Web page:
flares to Venezuelan thighs
      and between them
      the Amazon, the delta, rare species
      of the Galapagos, coral reefs with ultraviolet fishó
      in just a few short months
      you've become the other planet I inhabit.
      And your legs taper
      like a continent headed south,
      one ending in Tierra del Fuegoó
      the Land of Fireó
      and the other
      in the Cape of Good Hope.

Much of my recent work in translation has involved my explorations in Urdu poetry. Inspired by a visit to the San Francisco Bay Area (where I now live) by the poet and translator Agha Shahid Ali, I got in touch with a group of Indian Americans who hold regular mushairas in the San Francisco Bay Area. A mushaira is a poetry event somewhere between a reading, a concert, and a slam. At these mushairas I encountered wonderful performers of Urdu poetry such as Hamida Banu Chopra, who teaches Urdu at UC Berkeley, and her students, including Anshuman Chandra, a software engineer in Silicon Valley who is also a talented singer and performer of ghazals.

The ghazal is a poetic form that began in Arabic in the 7th century, was refined in Persian in the age of Hafez and Rumi, and became a popular song form in the Indian subcontinent. When I started attending mushairas, I realized that poetry lovers from South Asia don't recite ghazals, they sing them. And when they recite or sing poems, they don't do it in the European way, where the audience sits still and quietly listens to each line being read in order. The audience participates in a mushaira, calling out during the reading, singing or reciting favorite lines along with the reader, demanding a performer repeat a particularly good couplet over and over till they get their fill of it, repeating the qafiyah and the radif of the ghazal along with the poet. And the performer does not necessarily recite a line just once. A performer will repeat lines, parts of lines, or whole couplets, sometimes out of order, often spontaneously. A good performer of Urdu poetry will make up his or her own melody for a ghazal that he or she likes. It's a very creative and active process for the poetry lovers as well. I think we in North America have a lot to learn from it.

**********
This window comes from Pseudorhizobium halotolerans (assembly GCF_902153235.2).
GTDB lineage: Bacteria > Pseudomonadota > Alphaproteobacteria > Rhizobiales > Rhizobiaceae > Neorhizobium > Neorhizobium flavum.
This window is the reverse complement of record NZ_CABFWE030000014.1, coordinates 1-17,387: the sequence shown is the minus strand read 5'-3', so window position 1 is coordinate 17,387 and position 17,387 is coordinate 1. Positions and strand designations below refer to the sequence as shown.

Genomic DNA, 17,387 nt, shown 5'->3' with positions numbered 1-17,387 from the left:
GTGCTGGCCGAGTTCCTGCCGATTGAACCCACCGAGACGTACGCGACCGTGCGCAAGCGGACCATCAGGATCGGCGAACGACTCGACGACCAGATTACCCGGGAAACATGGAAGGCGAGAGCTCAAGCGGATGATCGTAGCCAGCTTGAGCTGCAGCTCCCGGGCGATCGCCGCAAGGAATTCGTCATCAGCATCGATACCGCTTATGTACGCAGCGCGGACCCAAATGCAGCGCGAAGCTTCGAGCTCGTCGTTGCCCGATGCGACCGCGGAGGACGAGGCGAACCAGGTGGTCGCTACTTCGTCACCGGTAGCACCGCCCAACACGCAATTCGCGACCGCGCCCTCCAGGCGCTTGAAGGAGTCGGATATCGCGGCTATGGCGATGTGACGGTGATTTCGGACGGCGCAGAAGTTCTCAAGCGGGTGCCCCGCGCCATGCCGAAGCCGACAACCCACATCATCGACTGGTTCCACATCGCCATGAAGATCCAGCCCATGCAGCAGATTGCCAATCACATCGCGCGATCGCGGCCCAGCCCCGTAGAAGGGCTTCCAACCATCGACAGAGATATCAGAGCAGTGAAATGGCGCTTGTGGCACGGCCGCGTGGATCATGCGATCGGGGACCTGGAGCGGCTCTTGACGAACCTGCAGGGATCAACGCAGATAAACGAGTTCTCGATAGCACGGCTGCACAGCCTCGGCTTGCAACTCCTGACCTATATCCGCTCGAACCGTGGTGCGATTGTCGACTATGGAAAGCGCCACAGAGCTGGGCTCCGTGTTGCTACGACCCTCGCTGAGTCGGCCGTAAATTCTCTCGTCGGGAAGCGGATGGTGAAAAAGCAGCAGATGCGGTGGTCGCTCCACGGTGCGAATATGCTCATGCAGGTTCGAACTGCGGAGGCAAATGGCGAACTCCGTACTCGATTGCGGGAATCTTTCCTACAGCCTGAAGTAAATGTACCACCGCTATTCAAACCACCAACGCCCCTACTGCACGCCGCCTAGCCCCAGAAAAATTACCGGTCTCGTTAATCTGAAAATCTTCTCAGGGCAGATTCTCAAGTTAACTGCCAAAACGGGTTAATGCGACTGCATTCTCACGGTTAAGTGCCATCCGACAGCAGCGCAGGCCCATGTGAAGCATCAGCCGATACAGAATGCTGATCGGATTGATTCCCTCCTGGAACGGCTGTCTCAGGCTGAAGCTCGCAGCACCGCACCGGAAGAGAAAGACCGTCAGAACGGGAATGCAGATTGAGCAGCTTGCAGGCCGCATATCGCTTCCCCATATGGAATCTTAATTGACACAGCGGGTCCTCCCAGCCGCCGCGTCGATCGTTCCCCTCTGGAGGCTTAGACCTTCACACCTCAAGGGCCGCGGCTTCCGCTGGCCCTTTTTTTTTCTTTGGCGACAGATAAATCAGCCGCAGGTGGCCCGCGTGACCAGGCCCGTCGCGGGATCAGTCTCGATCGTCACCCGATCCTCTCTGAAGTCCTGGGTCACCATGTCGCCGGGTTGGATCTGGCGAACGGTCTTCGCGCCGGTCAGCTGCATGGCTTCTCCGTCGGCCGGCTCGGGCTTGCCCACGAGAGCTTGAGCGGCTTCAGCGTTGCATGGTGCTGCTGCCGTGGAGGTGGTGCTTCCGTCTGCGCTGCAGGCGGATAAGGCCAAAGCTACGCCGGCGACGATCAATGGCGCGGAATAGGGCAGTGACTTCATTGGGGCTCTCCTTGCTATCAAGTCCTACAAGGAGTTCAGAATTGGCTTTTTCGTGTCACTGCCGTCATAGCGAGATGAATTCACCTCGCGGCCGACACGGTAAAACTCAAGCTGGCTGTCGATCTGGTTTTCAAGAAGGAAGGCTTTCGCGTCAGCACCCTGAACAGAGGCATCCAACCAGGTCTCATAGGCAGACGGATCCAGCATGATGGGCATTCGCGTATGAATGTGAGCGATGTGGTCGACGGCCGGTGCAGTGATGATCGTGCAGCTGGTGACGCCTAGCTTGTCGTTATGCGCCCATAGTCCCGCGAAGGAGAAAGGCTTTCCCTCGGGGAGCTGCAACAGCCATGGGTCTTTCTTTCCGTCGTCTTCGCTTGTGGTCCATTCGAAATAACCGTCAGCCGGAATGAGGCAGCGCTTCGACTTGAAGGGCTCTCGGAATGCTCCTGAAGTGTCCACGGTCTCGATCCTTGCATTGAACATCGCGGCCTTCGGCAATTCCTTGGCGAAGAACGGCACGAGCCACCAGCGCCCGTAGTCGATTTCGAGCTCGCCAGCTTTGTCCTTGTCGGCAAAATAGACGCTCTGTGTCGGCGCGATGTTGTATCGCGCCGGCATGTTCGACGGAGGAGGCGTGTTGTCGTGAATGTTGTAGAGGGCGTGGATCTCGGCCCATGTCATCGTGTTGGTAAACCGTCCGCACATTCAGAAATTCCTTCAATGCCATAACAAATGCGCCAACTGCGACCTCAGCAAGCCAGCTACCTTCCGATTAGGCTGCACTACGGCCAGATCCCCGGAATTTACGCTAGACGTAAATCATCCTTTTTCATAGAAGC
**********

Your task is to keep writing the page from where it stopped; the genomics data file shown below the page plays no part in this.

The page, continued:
One of the leading participants in the Bay Area mushairas is Anshuman Chandra. He is a gifted composer of melodies for ghazals, and performs them in a lilting and virtuoso voice. Unfortunately, I can't sing like that. My own take on the ghazal is through a more American current, the blues. The structure of the ghazal reminds me of the blues, and the way the performers at mushairas alter the lyrics is very similar, to my ear, to what blues singers do. According to Jonathan Curiel's Al' America: Travels Through America's Arab and Islamic Roots, the blues has its origins in West Africa, where a large percentage of the population chants prayers in Arabic, and where the music is also influenced by Arabic song and poetry. One quarter of the slaves who were taken to North America were Muslims who could chant prayers in Arabic. So here is a ghazal I wrote myself, which I perform as a blues. I use the same end phrase or radif in this poem that I used in helping Anshuman Chandra to translate a ghazal by the poet and Bollywood songwriter Shakeel Badayuni, "My heart longs to go beyond the obsession of love."

      Ghazal of the Sweet Waves
                              by Zack Rogow

      Get good and comfortable now. I'm going to tell of love.
      I'm going to squeeze my voice so small, and I'm going to yell of love.

      My mother used to whiskey and cry her way to sleep,
      But even so she used to kvell of love.

      They go on and on about the sweet waves of love.
      But Sister Billie, she could paint the hell of love.

      When I ache with age I won't miss the act of love
      But I'll still miss the taste and the smell of love.

      Don't forget the children with their wands and masks
      When you dive under the spell of love.

      If you're not ready for the O-V-E of LOVE
      Don't get started with the L of LOVE.

      I've made more than my share of love mistakes,
      Still, I hope my daughters will think well of love.

      Zack, you're a used poetry salesman,
      So good, so good at the hard sell of love.




Please note that some of the work in this essay has been previously published elsewhere. "Skating Lessons" was previously published in The Number Before Infinity from Scaarlet Tanager Books, and "Ghazal of the Sweet Waves" was published in Spillway Magazine.